Chukwuemeka suggests that while the wife married to the female husband had her own companions, the female husband too always had a male companion. This male companion “satisfied her erotic desires and supported her when the biological realities became inevitable” which is Chukwuemeka’s way of saying female husbands had sex with men when they got horny. This suggests that all women have an emotional and biological need to be with a man, which I find laughable. Even though apparently all female husbands had male lovers, they could not be seen openly with them, and if a female husband had a child with it was considered illegitimate and treated as an outcast.
Every single African researcher I’ve come across who has looked into it states with the utmost conviction that the practice of woman-to-woman marriage did not involve any sexual relationship between the female husband and her wife. It was not “lesbianism” because none of the women who married other women were romantically or sexually attracted to other women. They were only interested in children, every woman who became a female husband just wanted a child that was considered legitimate in society’s eyes.
But I wonder…if woman-to-woman marriage was an ingenious way through which women manipulated the existing system to achieve higher economic status, what is to say that only heterosexual women took advantage of this? Is it impossible that lesbian-like women in the pre-colonial past could have similarly manipulated the society sanctioned woman-to-woman marriage to achieve personal goals? Could the one woman in the village who was attracted to other women have employed woman-to-woman marriage to be with a woman she loved?
I think of the institute of ancestral marriage among the South African sangoma. A sangoma may marry an ancestral wife that aids their work and plays an important role in relation to the ancestors. This ancestral wife is often a younger person chosen by the ancestors, a female sangoma may marry a wife by paying the bride price. Like woman-to-woman marriage this institution has nothing to do with gay marriage as we know it today. The ancestral marriage is not to be a sexual relationship, same-sex relationship between a female sangoma and her wife is also traditionally taboo. Yet some female sangoma have revealed that they engage in sexual relations with their ancestral wives in secret. Here the work of Nkunzi Nkabinde is prominent. Does this heighten the possibility of secret same-sex relations in woman-to-woman marriages?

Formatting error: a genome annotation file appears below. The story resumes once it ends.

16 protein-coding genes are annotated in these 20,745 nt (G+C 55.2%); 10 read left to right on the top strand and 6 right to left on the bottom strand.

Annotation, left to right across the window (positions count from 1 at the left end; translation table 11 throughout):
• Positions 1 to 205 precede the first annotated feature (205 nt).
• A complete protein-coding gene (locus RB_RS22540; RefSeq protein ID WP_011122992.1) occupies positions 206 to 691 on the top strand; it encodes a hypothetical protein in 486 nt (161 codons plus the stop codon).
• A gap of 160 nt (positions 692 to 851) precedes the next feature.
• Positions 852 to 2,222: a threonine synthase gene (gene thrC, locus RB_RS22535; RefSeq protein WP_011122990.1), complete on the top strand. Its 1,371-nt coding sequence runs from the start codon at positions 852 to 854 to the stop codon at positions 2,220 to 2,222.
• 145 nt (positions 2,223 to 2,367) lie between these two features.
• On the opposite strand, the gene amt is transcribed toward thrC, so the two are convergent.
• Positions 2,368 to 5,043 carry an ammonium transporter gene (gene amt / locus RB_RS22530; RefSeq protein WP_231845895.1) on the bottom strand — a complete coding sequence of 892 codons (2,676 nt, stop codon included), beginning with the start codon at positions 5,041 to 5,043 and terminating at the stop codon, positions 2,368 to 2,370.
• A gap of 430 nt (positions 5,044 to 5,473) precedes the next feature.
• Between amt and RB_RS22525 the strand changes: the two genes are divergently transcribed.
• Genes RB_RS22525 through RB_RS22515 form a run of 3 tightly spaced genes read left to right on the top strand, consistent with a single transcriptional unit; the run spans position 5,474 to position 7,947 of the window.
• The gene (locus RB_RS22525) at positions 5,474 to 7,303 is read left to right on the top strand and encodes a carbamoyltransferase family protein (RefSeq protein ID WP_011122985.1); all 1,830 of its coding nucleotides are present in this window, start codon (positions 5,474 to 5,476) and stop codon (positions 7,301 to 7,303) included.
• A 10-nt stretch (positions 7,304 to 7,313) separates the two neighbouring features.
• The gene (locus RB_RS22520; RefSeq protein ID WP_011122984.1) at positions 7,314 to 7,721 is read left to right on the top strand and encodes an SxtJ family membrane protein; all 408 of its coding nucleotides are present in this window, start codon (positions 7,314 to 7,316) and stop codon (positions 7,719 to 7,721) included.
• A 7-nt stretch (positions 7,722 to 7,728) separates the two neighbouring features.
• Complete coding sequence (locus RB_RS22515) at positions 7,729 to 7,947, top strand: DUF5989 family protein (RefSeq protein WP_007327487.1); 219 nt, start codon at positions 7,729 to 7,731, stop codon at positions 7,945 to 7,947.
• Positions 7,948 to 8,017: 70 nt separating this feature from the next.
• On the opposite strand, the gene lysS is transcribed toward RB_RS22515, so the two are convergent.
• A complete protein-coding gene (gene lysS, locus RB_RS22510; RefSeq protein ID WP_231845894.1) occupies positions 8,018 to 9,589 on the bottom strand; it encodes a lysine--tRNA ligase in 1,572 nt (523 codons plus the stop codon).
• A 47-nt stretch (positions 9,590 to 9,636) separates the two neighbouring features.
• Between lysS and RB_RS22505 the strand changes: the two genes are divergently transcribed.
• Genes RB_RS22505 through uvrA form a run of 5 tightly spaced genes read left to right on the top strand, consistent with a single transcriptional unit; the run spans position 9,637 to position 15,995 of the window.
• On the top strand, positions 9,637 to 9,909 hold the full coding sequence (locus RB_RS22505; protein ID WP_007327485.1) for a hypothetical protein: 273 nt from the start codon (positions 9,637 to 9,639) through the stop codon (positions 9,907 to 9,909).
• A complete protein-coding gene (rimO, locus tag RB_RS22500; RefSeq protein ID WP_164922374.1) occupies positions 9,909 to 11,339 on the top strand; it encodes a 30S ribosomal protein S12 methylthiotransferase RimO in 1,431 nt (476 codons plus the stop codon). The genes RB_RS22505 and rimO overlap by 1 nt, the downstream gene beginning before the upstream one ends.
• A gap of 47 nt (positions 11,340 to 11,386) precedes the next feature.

I also consider Gloria Wekker’s research on mati work in Suriname. Mati work refers to where women have sexual relations with both men and women, Wekker argues that this is part of the West African heritage in the Black Diaspora. I find Wekker’s research fascinating and doubt I can go into it in detail now but she points out the age difference common in mati relationships noting a pattern of younger women having their first sexual encounter with much older women. There is that aspect of respect where the younger woman could not refuse the elder woman’s proposition. I wonder where this fits into my theory of “queer” women using the institution of woman-to-woman marriage in a personally beneficial way, if it does at all.
I am still unsure of what pre-colonial Igbo reactions were to homosexuality, whether it was a taboo that lead to exile or something that was accepted, or something in between. Practices such as woman-to-woman marriage suggest fluidity of gender roles in pre-colonial Igbo culture yet they don’t really say much else. As sexual practices in Africa past remain under-researched, largely because most if not all of our scholars and researchers today are heterosexist, I doubt we’ll ever really find out what kinds of same-sex sexual practices took place among female husbands and their wives if at all.
This post was originally published on her website, The Adventures of Cosmic Yoruba
Rafeeat Aliyu is the co-editor of ‘She Called me Woman: Nigeria’s Queer Women Speak’ (2018) published by Cassava Republic Press. She has a BA in Marketing and works in communication and research. She is particularly interested in sex and sexuality in both modern and historical Nigeria.